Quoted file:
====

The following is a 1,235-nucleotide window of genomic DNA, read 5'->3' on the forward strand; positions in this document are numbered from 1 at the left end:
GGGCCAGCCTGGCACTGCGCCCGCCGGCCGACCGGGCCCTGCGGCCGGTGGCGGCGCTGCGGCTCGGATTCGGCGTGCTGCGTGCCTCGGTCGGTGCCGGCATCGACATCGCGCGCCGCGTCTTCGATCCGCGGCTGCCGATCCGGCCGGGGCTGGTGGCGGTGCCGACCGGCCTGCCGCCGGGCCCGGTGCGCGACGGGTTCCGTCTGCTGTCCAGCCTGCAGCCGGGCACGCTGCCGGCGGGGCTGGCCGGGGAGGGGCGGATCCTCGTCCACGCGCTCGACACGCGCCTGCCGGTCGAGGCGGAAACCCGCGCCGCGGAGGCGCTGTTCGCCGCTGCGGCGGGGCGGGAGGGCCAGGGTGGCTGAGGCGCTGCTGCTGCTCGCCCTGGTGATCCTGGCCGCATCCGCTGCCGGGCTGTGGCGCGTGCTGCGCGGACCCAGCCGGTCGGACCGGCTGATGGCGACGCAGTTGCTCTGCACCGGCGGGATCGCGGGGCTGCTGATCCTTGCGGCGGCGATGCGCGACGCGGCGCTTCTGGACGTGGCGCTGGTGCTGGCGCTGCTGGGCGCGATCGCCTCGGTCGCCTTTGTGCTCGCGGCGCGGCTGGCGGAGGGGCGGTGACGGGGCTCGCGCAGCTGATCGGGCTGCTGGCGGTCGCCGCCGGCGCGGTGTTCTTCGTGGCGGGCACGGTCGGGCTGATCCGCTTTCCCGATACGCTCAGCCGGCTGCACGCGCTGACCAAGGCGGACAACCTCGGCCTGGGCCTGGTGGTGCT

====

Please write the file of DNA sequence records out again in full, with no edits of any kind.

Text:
The following is a 1,235-nucleotide window of genomic DNA, read 5'->3' on the forward strand; positions in this document are numbered from 1 at the left end:
GGGCCAGCCTGGCACTGCGCCCGCCGGCCGACCGGGCCCTGCGGCCGGTGGCGGCGCTGCGGCTCGGATTCGGCGTGCTGCGTGCCTCGGTCGGTGCCGGCATCGACATCGCGCGCCGCGTCTTCGATCCGCGGCTGCCGATCCGGCCGGGGCTGGTGGCGGTGCCGACCGGCCTGCCGCCGGGCCCGGTGCGCGACGGGTTCCGTCTGCTGTCCAGCCTGCAGCCGGGCACGCTGCCGGCGGGGCTGGCCGGGGAGGGGCGGATCCTCGTCCACGCGCTCGACACGCGCCTGCCGGTCGAGGCGGAAACCCGCGCCGCGGAGGCGCTGTTCGCCGCTGCGGCGGGGCGGGAGGGCCAGGGTGGCTGAGGCGCTGCTGCTGCTCGCCCTGGTGATCCTGGCCGCATCCGCTGCCGGGCTGTGGCGCGTGCTGCGCGGACCCAGCCGGTCGGACCGGCTGATGGCGACGCAGTTGCTCTGCACCGGCGGGATCGCGGGGCTGCTGATCCTTGCGGCGGCGATGCGCGACGCGGCGCTTCTGGACGTGGCGCTGGTGCTGGCGCTGCTGGGCGCGATCGCCTCGGTCGCCTTTGTGCTCGCGGCGCGGCTGGCGGAGGGGCGGTGACGGGGCTCGCGCAGCTGATCGGGCTGCTGGCGGTCGCCGCCGGCGCGGTGTTCTTCGTGGCGGGCACGGTCGGGCTGATCCGCTTTCCCGATACGCTCAGCCGGCTGCACGCGCTGACCAAGGCGGACAACCTCGGCCTGGGCCTGGTGGTGCT